But that’s the problem with this whole autism business; we want precisely what is not available to us — something definitive, like a cause, a cure. Enough, already, with the ambiguities, the gray zones.


Still, it was definitiveness that was worrying me when I began reading “The Kids Who Beat Autism,” Ruth Padawer’s cover story in the Aug. 3rd New York Times Magazine. Mainly, I didn’t want to discover all the things my wife, Cynthia, and I could have done and didn’t. That thought keeps me up enough nights as it is.

via The Kids Who Don’t Beat Autism –

Joel Yanofsky’s reaction to the recent New York Times Magazine article on The Kids Who Beat Autism strikes a chord within me, the familiar angst among parents of autistic children: Could we have done better? Did we miss something that could have helped? What if we didn’t have the time/resources/energy to do ABA (something that did not become widespread until later)? Could our child have been among the approximately 10% who “recover” from autism??

Some people would say that Rob is among that 10%. He is certainly “indistinguishable” from the non-autistic population in casual interaction, but he has some social deficits that become more obvious in extended and/or repeated interactions, and that affect his ability to hold certain types of jobs. Could any of this have been helped if he had been diagnosed earlier, and if he had been given intensive ABA treatment? It is hard to say. We feel fortunate that he is highly functional. But I would not say that he has outgrown, recovered from or “beat” his autism. The ambiguity of the diagnosis makes it difficult to assess his recovery.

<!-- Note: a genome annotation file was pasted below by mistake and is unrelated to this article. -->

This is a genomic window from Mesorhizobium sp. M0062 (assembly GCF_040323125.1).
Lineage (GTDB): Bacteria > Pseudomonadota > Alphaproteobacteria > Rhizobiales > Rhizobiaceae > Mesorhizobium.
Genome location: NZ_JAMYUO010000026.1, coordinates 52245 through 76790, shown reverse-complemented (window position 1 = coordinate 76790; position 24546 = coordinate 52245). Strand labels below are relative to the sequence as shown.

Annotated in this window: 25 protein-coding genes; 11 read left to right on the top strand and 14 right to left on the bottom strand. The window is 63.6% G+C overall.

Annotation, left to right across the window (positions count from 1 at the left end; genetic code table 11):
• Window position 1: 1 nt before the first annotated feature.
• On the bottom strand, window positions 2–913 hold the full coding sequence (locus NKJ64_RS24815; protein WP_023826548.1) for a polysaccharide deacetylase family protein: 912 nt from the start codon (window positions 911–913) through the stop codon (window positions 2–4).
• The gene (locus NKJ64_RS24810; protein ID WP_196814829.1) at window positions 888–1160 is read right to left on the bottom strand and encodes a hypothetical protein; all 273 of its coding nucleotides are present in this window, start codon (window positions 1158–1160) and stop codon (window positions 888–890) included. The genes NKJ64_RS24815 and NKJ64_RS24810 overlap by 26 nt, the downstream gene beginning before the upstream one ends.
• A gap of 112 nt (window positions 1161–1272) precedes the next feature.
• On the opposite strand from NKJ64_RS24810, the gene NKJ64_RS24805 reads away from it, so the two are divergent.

Rob was not diagnosed until about two months before his sixth birthday. He was not withdrawn into his own little world so much, as he was hyperactive, aggressive, destructive, obsessive, and socially inept in our world. He was verbal, could make eye contact (although he didn’t like to), and we were more concerned about his aggression and destruction than anything else. We concentrated on intensive sensory integration therapy, and the therapies through his school: speech therapy, physical therapy, social skills training, behavior therapy (although not as intensive as ABA).

Rob still has fine motor issues that are very particular (he is a graphic designer, and can draw using a mouse; but not a pencil or pen; his writing is still pretty illegible, even his printing). His gross motor skills are excellent, and he is very athletic. He is intelligent and highly verbal, but still finds social interaction to be stressful. He tends to go into social or psychological “defense mode” easily, still; but at least it is no longer accompanied by physical defense mode as well. He has had some success in community college. He has had some success in work, along with some failures.